Once upon a time, there was a love affair between Pagano and this city. When he fought and beat leukemia, the local populace rallied around him and his family, helped him raise $4.7 million for the cause with #chuckstrong as a rallying cry. The Colts went 11-5, 11-5 and 11-5, won three playoff games, reached the AFC title game during the 2014 season, and there was every reason to believe the Colts were on the cusp of greatness.

And then it all fell apart. It all fell apart because the franchise quarterback fell apart, with lots of help from an offensive line that is no better today than it was six years ago. These last three years, Luck has played just 22 of a possible 48 games, and in most of those games he played, Luck was dealing with injuries and was not near the top of his game. It fell apart, too, because the former general manager, Ryan Grigson, missed more than he hit on his drafts and free-agent acquisitions. And it fell apart because Pagano wasn’t as good as he needed to be.

Indianapolis Colts head coach Chuck Pagano talks with Andrew Luck before an NFL football game against the Houston Texans, Sunday, Dec. 31, 2017, in Indianapolis. (AP Photo/AJ Mast)
Indianapolis Colts head coach Chuck Pagano talks with Andrew Luck before an NFL football game against the Houston Texans, Sunday, Dec. 31, 2017, in Indianapolis. (AP Photo/AJ Mast)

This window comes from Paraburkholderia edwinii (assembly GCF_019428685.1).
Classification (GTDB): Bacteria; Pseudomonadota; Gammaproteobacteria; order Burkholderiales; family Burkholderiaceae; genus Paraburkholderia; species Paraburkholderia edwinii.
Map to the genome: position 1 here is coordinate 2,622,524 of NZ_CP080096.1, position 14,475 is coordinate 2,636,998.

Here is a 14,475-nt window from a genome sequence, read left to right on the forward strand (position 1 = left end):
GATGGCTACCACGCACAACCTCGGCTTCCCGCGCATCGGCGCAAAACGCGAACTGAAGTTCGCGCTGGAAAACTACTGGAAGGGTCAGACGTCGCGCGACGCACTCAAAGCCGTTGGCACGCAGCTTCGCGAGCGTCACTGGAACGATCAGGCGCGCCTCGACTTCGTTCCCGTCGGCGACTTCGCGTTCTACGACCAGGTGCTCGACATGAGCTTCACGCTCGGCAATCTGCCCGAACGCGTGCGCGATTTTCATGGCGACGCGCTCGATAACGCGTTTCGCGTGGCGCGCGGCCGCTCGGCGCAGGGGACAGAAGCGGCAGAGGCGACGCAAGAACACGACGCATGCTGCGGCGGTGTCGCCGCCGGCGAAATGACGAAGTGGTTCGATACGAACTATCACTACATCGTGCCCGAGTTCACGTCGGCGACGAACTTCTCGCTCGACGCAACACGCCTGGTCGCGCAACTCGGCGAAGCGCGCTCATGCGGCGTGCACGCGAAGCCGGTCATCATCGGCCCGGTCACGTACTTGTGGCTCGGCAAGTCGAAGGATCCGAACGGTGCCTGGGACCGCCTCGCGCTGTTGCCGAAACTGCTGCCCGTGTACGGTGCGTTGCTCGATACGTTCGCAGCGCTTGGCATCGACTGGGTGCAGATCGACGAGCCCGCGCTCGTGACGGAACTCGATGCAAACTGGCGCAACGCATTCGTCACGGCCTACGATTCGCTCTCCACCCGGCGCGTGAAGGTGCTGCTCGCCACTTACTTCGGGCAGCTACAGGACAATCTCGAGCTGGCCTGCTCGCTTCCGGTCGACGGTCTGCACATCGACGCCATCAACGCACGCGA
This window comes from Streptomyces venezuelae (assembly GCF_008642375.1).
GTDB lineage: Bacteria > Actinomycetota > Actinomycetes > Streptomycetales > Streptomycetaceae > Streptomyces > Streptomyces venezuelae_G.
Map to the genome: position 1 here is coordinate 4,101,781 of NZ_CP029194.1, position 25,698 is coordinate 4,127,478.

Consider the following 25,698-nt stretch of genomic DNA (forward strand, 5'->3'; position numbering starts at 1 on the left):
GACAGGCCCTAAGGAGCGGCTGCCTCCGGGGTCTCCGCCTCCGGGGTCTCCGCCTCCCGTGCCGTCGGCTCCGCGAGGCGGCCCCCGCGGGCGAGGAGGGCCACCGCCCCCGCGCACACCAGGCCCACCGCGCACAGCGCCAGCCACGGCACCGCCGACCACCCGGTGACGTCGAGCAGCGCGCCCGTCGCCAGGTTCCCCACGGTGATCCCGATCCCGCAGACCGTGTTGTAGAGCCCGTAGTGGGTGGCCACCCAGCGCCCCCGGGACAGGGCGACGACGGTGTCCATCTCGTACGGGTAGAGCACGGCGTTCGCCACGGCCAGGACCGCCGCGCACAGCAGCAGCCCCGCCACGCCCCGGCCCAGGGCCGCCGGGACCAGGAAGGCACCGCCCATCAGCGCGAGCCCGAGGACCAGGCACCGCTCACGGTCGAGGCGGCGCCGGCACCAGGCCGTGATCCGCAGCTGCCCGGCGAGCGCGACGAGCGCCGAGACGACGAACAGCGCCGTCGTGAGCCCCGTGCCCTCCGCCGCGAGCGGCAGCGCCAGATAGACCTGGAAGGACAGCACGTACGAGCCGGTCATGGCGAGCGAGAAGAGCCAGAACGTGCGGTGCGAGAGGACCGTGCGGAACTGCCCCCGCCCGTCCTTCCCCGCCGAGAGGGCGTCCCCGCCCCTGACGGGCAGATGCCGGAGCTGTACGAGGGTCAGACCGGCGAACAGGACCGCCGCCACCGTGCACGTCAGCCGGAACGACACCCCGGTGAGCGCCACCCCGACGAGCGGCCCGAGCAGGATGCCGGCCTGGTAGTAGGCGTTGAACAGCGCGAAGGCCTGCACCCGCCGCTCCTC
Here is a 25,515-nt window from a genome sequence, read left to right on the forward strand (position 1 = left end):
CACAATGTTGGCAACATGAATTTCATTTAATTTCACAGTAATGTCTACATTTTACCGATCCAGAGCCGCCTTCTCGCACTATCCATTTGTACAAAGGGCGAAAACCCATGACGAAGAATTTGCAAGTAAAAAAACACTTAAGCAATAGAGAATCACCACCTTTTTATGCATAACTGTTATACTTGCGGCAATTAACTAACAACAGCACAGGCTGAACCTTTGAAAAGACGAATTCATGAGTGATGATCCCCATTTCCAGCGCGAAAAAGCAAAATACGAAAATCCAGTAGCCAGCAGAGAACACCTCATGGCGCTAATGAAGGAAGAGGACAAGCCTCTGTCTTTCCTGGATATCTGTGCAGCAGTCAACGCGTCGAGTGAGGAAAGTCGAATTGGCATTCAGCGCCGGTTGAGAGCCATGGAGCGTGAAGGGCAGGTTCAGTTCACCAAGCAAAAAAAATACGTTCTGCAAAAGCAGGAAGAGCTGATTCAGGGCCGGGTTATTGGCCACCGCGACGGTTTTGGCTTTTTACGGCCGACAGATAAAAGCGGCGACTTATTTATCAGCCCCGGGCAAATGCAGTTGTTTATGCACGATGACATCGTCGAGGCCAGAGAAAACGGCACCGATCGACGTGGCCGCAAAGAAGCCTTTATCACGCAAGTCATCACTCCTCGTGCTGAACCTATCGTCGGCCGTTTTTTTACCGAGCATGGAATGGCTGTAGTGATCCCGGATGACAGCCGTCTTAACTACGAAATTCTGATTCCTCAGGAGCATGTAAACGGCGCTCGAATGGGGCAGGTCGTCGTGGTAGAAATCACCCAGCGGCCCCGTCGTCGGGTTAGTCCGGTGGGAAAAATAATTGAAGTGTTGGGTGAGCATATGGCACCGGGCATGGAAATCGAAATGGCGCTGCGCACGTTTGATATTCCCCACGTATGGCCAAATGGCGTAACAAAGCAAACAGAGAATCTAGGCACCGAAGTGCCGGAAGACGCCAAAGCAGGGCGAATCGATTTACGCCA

My belief is this: Pagano is a dime a dozen head football coach. Not great, not awful. Give him a franchise quarterback whose skills mask several roster deficiencies, and he can win games and reach the playoffs. Give him one backup after another -- the Colts used five quarterbacks in 2015 and relied on Tolzien and Jacoby Brissett this season – and he’s very ordinary, or even worse. I’m not telling you anything you don’t know: Pagano was too much of a players’ coach, didn’t hold erring players’ feet to the fire. And his game-day machinations, his clock management, his judgment, never seemed to improve, even on this last day as the Colts head coach.

This much must be said, though, before moving on to the Next Guy: Pagano is one hell of a human being. He was a hell of a human being before the cancer scare, and his heart only grew after he survived several hellish months of treatment for leukemia. His office is filled with mementos of his time in the Simon Cancer Center, drawings and notes from others who were afflicted by this terrible disease. Every game, home and away, Pagano met with people who were fighting the same fight that he experienced back in 2012.